Portugal and tax evasion

On the verge of assuming the rotating presidency of the EU on 1 January, Portugal should not and cannot be associated with anything other than transparency and good practices of fiscal equity.

This week there was news of a serious situation, which nevertheless received little echo from public opinion. According to what was reported by the consortium of journalists Investigate Europe, the Portuguese government is one of those facing the accusation of having blocked, in the Council of the European Union, a deliberation related to the law against tax evasion by large digital multinational companies. Also according to the same news, only the pressure exerted to investigate the causes of this blocking attitude will have led Minister Siza Vieira to inflect the sense of vote, and to express his desire now to ensure the proper application of the legislative initiative of scope Supervisor.

In fact, this is a legal diploma that the countries of the European Union have been negotiating in order to make financial transactions more transparent and reduce tax evasion by multinational companies. The community directive, known as CbCR (Country by Country Reporting), aims to compel large technology groups - such as Google, Facebook, Amazon or Apple - to reveal their tax planning mechanisms for each country where they operate. These and other companies currently record their profits in countries like Ireland, where tax rates are particularly low, despite generating most of the turnover in other countries.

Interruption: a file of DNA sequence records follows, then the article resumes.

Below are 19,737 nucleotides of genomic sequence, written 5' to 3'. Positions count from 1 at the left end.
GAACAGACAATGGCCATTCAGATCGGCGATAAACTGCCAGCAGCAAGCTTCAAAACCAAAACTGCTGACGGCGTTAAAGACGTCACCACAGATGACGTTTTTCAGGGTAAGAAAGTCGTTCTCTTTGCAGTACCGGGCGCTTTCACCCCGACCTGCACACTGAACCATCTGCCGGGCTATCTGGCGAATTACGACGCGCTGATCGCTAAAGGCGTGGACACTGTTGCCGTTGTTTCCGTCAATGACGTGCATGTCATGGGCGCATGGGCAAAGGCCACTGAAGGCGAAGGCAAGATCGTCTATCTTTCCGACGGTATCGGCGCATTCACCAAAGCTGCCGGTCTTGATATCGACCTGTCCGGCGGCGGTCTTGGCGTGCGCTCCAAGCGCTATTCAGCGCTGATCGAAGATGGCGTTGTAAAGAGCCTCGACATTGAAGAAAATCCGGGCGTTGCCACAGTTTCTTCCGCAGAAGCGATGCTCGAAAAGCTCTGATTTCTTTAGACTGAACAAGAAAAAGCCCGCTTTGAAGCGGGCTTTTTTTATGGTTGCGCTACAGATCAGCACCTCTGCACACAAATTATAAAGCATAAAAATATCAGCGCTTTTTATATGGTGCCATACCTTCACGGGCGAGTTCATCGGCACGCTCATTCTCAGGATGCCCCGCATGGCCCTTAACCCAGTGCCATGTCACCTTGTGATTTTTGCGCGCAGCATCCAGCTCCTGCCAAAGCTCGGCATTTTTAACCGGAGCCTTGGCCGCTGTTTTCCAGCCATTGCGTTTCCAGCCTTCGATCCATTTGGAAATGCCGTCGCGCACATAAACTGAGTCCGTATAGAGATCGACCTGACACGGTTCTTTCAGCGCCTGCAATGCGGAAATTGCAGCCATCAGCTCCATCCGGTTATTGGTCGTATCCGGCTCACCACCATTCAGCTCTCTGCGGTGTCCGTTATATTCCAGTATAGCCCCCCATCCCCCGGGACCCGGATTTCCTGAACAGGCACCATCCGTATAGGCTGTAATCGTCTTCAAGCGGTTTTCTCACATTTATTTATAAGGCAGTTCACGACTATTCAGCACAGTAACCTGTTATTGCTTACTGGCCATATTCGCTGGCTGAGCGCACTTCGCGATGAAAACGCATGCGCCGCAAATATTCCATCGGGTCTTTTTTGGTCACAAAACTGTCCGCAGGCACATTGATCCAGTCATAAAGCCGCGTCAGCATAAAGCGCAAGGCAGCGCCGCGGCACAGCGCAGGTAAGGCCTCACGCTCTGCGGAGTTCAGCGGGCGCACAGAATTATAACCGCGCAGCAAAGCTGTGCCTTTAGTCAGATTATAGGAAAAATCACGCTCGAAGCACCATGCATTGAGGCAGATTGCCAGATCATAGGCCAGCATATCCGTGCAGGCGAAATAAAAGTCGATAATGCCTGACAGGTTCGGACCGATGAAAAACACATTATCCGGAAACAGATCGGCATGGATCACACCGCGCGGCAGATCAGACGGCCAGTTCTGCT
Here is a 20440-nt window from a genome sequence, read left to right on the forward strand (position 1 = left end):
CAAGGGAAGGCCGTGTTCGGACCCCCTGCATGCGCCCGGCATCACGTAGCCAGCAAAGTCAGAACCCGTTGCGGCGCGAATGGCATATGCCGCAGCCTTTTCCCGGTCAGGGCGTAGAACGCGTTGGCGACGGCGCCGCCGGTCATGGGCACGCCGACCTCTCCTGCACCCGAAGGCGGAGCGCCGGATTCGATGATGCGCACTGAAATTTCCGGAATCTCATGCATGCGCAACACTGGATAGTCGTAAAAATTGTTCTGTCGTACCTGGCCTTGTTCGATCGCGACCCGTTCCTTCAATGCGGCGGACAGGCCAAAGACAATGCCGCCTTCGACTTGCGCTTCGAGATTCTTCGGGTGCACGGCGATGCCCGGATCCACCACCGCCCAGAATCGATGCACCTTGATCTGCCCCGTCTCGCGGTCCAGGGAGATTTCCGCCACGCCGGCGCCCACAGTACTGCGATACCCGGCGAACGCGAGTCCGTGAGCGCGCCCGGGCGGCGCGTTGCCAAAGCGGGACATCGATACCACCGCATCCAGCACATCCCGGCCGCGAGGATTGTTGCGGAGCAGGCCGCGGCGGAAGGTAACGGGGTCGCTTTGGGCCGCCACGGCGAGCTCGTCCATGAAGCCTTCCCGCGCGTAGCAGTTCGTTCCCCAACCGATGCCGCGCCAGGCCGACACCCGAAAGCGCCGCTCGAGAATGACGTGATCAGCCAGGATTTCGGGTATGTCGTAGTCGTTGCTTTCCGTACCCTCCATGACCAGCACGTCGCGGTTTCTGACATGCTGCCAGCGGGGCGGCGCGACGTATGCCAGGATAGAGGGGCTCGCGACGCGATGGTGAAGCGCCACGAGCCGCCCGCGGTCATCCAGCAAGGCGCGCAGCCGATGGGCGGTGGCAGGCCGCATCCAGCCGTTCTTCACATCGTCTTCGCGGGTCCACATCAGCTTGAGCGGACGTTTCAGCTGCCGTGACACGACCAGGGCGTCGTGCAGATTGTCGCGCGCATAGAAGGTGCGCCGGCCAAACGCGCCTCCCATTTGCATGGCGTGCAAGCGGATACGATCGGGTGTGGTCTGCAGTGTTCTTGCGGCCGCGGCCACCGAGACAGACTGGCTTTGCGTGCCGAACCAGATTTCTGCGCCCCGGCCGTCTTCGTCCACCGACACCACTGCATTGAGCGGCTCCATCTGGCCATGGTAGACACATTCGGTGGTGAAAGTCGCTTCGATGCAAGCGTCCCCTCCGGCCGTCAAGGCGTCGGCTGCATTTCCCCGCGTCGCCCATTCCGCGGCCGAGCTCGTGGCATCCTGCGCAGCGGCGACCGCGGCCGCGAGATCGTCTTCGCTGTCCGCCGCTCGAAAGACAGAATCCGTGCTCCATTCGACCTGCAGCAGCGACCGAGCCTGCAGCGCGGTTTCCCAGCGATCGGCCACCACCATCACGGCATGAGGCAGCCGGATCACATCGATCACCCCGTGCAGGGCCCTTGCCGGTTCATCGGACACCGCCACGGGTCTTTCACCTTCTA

According to the newspaper “Público”, citing data from the responsibility of a team led by economist Gabriel Zucman of the University of Berkeley, about 40% of all company profits worldwide are transferred to these countries, where they practice dumping tax, and the European Commission's (EC) estimates are that this will have a negative impact on EU public coffers of up to € 70 billion per year, which is equivalent to almost half of the EU's annual budget for payments / expenses .

In addition to this situation, there is yet another one, related to the lack of transparency and fiscal practices. In fact, last May the “Jornal Económico” had already reported that the EC had granted Portugal and Luxembourg four months (until September therefore) for the proper transposition of EU legislation against tax evasion, considering that “the national legislation adopted is inadequate with regard to the interest limit rule ”.

In common, these two situations put Portugal in a very little understandable way in alignment with the position of the countries designated as 'tax havens', at a time when several scandals have been revealed related to financial operations associated with the escape from the tax authorities.

On the verge of assuming the rotating presidency of the Union on January 1, our country should not and cannot - under penalty of seeing its reputation damaged - be associated with something other than transparency and good practices of fiscal equity. Incredible as it may seem, at least 10,4% of world GDP is “swallowed” by the system built and based on offshores. Once and for all, this is a situation that needs to be tackled and Portugal has to give clear signs that it is on the right side of the barricade.


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